6 Potential Health Benefits of Eating More Nuts

Whether you’re eating a handful of nuts as a snack or tossing them into your food or over a salad, nuts are jam-packed with nutrients your body needs to function properly.

Although nuts have a somewhat bad reputation for being high in fat, they primarily contain monounsaturated fat, which studies have suggested improves heart health, insulin, and blood sugar levels.

Some of the most popular nut varieties include cashews, pecans, almonds, walnuts, hazelnuts, macadamia nuts, and pistachios. Peanuts are technically legumes. However, they’re often considered part of the nut family due to similar nutritional characteristics and texture.

If you’re looking for a tasty, nutrient-dense snack, here are six potential health benefits of adding more nuts to your diet.

1.   Rich in Antioxidants

In addition to being an excellent source of folic acid, magnesium, potassium, phosphorus, calcium, and other essential minerals, nuts are a vital source of antioxidants.

A diet rich in antioxidants fights free radicals and oxidative stress, which could play a role in developing cancer, diabetes, heart disease, cognitive decline, and age-related macular degeneration.

Research indicates that walnuts are most effective at reducing oxidative stress, ultimately decreasing the risk for cell damage and cardiovascular dysfunction.

2.   May Aid in Weight Loss

Despite their high calorie levels, nuts may help you lose weight. Recent investigations have determined that tree nuts could improve weight loss and may make you feel fuller for longer.

One study analyzed 95 overweight or obese individuals between 30 and 68 years of age. Each had to follow a weight loss management program and were given a daily 1.5-ounce snack of tree nuts or pretzels over 12 weeks. A significantly lower body mass index (BMI) and lower heart rate were reported in those given nuts.

Furthermore, a research team from the University of Toronto found that eating a proper handful-sized serving of nuts was not associated with weight gain.

3.   Could Help Reduce Inflammation

Nuts contain substantial omega-3 fatty acids, which have strong anti-inflammatory properties. Inflammation occurs when the body tries to protect itself from pain and disease. However, long-term inflammation could be consequential for the body’s organs and make you sick.

According to various studies, eating foods with omega-3s could dramatically reduce inflammation biomarkers in diabetes or heart disease patients. One particular study with 67 participants between 50 and 65 years of age found that eating nuts improved plasma concentrations associated with body inflammation.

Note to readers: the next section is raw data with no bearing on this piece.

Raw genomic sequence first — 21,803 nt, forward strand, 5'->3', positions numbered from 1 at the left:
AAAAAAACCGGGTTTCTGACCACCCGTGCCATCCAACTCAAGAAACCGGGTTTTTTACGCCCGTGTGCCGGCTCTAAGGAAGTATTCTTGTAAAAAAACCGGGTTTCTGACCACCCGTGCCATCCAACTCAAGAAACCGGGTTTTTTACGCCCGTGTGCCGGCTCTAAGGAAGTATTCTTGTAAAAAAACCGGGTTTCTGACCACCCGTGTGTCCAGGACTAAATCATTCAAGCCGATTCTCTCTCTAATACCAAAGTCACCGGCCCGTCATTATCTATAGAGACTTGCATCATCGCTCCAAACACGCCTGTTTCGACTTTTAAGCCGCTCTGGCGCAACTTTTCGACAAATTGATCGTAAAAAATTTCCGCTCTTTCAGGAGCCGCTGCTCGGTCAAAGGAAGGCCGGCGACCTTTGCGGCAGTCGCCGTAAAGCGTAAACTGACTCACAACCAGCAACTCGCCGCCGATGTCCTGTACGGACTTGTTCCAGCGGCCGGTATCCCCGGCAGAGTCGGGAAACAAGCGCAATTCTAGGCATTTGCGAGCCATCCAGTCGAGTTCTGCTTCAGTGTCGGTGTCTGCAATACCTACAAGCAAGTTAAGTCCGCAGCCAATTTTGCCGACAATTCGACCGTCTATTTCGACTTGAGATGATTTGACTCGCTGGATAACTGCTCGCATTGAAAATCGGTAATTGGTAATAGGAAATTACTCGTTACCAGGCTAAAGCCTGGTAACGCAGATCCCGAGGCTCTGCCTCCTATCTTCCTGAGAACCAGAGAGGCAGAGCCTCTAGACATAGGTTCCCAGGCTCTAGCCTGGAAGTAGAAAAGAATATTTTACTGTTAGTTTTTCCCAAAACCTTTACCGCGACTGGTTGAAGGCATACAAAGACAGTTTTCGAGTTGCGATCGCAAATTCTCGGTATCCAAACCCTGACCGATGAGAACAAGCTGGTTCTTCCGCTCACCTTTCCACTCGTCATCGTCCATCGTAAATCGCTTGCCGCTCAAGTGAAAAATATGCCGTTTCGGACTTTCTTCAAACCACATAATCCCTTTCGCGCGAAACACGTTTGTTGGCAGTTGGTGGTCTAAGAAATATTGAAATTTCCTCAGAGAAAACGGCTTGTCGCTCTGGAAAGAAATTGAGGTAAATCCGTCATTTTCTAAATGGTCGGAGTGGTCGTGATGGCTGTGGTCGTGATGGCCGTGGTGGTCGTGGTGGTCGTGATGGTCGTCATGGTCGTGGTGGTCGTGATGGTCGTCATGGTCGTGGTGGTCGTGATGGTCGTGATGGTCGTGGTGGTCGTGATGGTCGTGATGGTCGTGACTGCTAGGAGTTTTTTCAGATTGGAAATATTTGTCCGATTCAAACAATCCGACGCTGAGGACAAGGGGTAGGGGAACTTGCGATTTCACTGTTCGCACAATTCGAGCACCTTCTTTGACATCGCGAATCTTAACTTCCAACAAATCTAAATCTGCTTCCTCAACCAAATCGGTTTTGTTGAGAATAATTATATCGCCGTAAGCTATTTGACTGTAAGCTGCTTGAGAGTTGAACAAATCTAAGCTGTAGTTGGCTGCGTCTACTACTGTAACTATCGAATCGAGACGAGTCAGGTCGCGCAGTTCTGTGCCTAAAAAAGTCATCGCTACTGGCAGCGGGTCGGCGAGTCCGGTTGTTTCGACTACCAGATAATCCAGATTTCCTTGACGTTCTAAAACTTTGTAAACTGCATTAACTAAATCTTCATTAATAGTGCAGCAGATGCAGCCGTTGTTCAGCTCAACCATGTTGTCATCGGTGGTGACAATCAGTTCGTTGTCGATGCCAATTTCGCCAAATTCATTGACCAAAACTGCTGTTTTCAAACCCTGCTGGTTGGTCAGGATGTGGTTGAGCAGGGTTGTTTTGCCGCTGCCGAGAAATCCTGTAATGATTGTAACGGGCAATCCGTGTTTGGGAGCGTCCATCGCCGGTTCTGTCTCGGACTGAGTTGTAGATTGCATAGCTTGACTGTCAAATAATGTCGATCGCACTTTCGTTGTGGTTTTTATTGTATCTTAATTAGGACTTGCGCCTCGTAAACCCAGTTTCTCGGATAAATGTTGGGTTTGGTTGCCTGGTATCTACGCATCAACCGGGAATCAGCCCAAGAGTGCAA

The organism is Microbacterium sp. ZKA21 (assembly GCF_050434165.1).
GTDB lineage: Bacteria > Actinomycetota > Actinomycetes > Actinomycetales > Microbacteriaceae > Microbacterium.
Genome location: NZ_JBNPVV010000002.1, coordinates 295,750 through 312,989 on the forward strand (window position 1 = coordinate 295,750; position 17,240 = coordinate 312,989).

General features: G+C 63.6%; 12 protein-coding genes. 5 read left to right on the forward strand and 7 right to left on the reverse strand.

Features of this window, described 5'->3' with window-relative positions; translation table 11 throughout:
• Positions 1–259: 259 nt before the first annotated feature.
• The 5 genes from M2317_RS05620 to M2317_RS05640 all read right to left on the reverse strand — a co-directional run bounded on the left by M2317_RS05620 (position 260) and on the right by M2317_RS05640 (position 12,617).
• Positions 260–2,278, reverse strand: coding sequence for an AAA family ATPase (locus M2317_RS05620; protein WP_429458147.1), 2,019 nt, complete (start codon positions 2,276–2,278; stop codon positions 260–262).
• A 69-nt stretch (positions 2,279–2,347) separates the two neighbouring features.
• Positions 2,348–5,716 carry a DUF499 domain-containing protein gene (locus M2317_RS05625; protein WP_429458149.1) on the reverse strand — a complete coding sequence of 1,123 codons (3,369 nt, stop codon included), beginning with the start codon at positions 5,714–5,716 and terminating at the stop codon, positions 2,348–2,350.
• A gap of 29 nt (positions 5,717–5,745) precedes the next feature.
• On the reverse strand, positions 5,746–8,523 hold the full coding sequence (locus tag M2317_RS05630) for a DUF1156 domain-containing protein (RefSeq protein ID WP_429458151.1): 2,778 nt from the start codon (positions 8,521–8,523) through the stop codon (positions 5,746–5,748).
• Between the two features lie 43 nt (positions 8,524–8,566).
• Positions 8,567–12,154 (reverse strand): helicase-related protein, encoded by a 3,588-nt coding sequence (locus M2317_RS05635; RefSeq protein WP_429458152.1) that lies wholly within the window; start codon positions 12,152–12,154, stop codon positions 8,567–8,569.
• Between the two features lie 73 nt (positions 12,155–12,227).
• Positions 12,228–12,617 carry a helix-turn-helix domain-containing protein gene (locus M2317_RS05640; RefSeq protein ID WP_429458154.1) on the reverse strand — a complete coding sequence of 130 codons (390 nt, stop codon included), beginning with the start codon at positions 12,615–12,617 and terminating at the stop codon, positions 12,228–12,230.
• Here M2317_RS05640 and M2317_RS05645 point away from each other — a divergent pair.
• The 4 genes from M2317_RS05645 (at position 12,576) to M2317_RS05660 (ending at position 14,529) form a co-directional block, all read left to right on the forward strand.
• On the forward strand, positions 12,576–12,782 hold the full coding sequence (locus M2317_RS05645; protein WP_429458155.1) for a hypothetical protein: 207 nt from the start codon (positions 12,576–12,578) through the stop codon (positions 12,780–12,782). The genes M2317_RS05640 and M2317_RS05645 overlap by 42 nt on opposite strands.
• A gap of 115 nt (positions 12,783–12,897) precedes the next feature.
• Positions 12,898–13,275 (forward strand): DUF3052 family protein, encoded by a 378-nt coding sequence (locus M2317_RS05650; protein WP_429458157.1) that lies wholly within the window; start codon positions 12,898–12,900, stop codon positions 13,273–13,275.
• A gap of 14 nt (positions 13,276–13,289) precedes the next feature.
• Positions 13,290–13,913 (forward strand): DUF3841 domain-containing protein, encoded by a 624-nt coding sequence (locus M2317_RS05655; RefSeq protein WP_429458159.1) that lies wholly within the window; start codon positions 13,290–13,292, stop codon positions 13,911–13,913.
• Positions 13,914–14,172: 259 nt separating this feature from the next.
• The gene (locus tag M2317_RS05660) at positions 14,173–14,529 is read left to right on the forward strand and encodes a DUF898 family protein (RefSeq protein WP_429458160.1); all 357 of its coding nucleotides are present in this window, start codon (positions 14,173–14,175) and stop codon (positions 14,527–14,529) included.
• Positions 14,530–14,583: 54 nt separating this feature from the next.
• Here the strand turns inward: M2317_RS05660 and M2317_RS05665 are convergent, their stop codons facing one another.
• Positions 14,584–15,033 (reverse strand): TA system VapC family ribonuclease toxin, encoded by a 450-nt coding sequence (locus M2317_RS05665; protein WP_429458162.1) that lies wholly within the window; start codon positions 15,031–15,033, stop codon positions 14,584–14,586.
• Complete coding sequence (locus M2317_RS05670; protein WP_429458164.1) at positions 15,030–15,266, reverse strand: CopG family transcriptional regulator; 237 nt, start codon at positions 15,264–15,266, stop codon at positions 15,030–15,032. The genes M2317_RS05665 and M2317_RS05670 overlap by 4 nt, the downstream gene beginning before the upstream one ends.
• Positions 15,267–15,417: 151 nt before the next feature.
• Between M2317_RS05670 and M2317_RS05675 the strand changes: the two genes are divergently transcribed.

Walnuts are exceptionally high in omega-3s and are recommended as part of a diet to reduce arthritic inflammation and joint pain.

Chocolate and Coconut Rough

4.   May Aid in Addiction Recovery

Research shows that long-term substance abuse may adversely affect a person’s nutrient intake, hormones, and body composition. As such, a nutritionally balanced diet is critical during addiction recovery.

Certain foods could be beneficial for those recovering from opioid addiction. Nuts may be a good option since they contain an abundance of healthy oils and fats, providing the necessary nourishment for the body.

Since walnuts and almonds have significantly higher nutrient absorption than pistachios, they may be the best nuts for improving gut health during treatment.

5.   Could Help Lower Cholesterol

As previously mentioned, nuts contain monounsaturated fats that may decrease harmful cholesterol levels.

Pistachios have 13 grams of fat, of which 11.5 grams derive from monounsaturated fat, making them one of the most beneficial nuts to eat for lowering cholesterol.

Different studies also uncovered that almonds promote healthier cholesterol and triglyceride levels, particularly in people with metabolic syndrome.

6.   May Reduce Metabolic Syndrome

Metabolic syndrome is several conditions that could increase one’s risk of heart attack, stroke, or developing diabetes.

According to the U.S. Centers for Disease Control and Prevention (CDC), 11.3% of Americans have diabetes and 96 million people over 18 are pre-diabetic.

Because nuts are low in carbohydrates and have a minimal effect on blood sugar spikes, they could be among the most suitable foods for people with metabolic syndrome and Type 2 diabetes.

Nuts also contain essential nutrients, minerals, phytosterols, and dietary fiber that are beneficial for stabilizing and improving heart health associated with metabolic syndrome.

Nuts: Delicious Snacking for Better Health

Although research continues to dig deeper into the benefits of eating nuts, plenty of evidence already proves they’re one of the healthiest foods you can add to your diet. Rather than grabbing a bag of chips during your midday slump, opt for a handful of mixed nuts to nourish your body with essential nutrients.

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